Sir Ian Holm, the consummate stage actor who went from pivotal character roles in movies to starring in several iconic films later in his career, died Friday at 88. The cause was complications of Parkinson's disease.
Holm had been in declining health, but made public appearances through early 2020.
Born in 1931 in England to Scottish parents, Holm was drawn to the stage, benefiting from a chance encounter with a Shakespearean actor who volunteered to mentor him and to help him get into the Royal Academy of Dramatic Arts in 1949. Following several years of study, and a break for military service, he made his English stage debut in 1956.
Holm became known for his grasp of Shakespeare, and was playwright Harold Pinter's favorite actor, winning the Tony for his "The Homecoming" in 1967, and recreating the role in the 1973 feature film. As adept as he was onstage, Holm gradually drifted from the medium due to stage fright. Asked what might lure him back, he said a new play by Pinter and an invitation to star — which led to his return to the stage in 1993's "Moonlight."
Meanwhile, Holm had worked extensively on TV from the '50s on and began his film career in 1968. Early performances in "Oh! What a Lovely War" (1969); "Mary, Queen of Scots" (1971); and "Robin and Marian" (1976) kept him in the public eye, but it was his turn as the up-to-no-good android Ash in "Alien" (1979) that really made audiences lose their heads for his skills as a film actor.
Not long after, Holm collected a BAFTA and was Oscar-nominated for his supporting role in Oscar Best Picture winner "Chariots of Fire" (1981). His movie career continued with memorable turns in such diverse fare as "Time Bandits" (1981), "Greystoke: The Legend of Tarzan, Lord of the Apes" (1984), "Brazil" (1985), "Dance with a Stranger" (1985), "Henry V" (1989), "Hamlet" (1990), "Naked Lunch" (1991), "Mary Shelley's Frankenstein" (1994), "The Madness of King George" (1994), "Big Night" (1996), "Night Falls on Manhattan" (1996), "The Fifth Element" (1997), "The Sweet Hereafter" (1997), and "eXistenZ" (1999).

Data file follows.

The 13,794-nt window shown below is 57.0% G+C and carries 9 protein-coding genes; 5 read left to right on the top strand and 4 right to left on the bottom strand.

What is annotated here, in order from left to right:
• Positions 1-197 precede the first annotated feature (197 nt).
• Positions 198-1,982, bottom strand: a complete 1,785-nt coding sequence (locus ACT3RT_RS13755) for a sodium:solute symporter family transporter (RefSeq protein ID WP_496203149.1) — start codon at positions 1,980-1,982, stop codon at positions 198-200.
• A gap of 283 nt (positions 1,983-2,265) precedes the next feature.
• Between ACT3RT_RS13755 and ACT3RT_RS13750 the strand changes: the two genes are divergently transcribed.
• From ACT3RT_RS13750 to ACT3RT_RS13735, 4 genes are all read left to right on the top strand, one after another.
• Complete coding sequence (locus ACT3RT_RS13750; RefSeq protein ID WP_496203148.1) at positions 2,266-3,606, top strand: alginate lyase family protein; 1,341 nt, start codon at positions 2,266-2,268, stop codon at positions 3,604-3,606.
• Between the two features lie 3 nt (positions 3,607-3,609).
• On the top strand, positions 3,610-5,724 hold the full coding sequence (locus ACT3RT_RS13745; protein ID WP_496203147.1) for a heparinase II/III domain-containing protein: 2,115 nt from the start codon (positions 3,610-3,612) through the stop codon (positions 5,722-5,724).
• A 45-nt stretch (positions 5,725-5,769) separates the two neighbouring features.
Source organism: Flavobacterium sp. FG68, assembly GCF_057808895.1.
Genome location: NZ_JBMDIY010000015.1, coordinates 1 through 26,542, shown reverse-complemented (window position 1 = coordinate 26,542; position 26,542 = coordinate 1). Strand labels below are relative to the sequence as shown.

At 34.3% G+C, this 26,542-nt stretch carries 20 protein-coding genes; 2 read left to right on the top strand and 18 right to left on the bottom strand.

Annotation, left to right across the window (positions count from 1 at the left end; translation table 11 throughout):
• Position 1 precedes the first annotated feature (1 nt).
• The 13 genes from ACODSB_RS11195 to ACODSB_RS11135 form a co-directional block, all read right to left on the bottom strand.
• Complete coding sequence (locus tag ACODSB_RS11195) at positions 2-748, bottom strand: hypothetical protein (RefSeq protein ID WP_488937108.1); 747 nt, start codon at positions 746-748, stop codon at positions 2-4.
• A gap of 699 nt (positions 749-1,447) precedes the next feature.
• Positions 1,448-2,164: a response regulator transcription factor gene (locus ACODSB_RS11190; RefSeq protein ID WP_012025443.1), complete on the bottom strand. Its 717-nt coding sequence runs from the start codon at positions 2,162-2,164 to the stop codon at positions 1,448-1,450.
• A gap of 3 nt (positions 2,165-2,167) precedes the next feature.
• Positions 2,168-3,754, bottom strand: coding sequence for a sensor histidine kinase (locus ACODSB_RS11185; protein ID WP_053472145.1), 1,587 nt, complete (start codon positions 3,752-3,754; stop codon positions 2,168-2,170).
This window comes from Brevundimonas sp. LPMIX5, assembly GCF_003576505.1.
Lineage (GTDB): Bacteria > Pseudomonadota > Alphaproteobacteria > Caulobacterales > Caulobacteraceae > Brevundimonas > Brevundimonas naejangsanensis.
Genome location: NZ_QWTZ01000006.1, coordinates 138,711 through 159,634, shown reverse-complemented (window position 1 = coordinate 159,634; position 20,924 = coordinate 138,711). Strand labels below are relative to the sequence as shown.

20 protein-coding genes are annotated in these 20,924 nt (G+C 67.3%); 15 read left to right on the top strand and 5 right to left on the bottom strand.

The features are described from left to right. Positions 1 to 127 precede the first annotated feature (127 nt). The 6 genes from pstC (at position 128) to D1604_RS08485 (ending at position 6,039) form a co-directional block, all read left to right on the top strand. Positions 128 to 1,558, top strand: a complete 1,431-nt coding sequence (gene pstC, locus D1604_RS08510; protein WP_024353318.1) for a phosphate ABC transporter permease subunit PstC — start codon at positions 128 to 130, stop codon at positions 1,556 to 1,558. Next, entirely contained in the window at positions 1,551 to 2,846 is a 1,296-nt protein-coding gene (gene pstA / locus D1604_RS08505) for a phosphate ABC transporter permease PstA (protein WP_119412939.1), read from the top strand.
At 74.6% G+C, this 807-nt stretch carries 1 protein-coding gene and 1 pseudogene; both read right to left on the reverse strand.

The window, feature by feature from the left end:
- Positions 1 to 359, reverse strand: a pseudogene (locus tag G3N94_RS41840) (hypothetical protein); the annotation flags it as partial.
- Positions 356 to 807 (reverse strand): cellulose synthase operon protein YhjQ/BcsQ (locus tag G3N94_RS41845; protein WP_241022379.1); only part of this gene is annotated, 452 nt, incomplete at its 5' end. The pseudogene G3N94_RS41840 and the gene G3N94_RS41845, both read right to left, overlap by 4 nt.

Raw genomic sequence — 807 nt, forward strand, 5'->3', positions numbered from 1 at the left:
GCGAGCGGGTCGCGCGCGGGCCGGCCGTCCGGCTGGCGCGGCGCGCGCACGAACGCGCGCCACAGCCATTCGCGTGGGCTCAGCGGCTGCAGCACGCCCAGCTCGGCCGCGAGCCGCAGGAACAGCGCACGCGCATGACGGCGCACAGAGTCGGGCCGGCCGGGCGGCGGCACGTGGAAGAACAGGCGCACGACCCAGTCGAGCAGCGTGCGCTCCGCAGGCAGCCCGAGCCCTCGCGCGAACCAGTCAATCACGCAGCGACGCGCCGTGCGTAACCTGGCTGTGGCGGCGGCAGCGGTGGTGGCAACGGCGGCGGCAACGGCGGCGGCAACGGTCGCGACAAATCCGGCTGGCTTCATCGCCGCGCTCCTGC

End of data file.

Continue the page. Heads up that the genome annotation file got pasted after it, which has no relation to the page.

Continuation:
In 2001, Holm's performance as Bilbo Baggins in "The Lord of the Rings: The Fellowship of the Ring" established his spot in film history. It was a character he revisited in "The Lord of the Rings: The Return of the Kings" (2003), "The Hobbit: An Unexpected Journey" (2012), and in his final film, "The Hobbit: The Battle of Five Armies" (2014).
Holm is survived by his fourth wife, the artist Sophie de Stempel, by his five children, and by one grandson.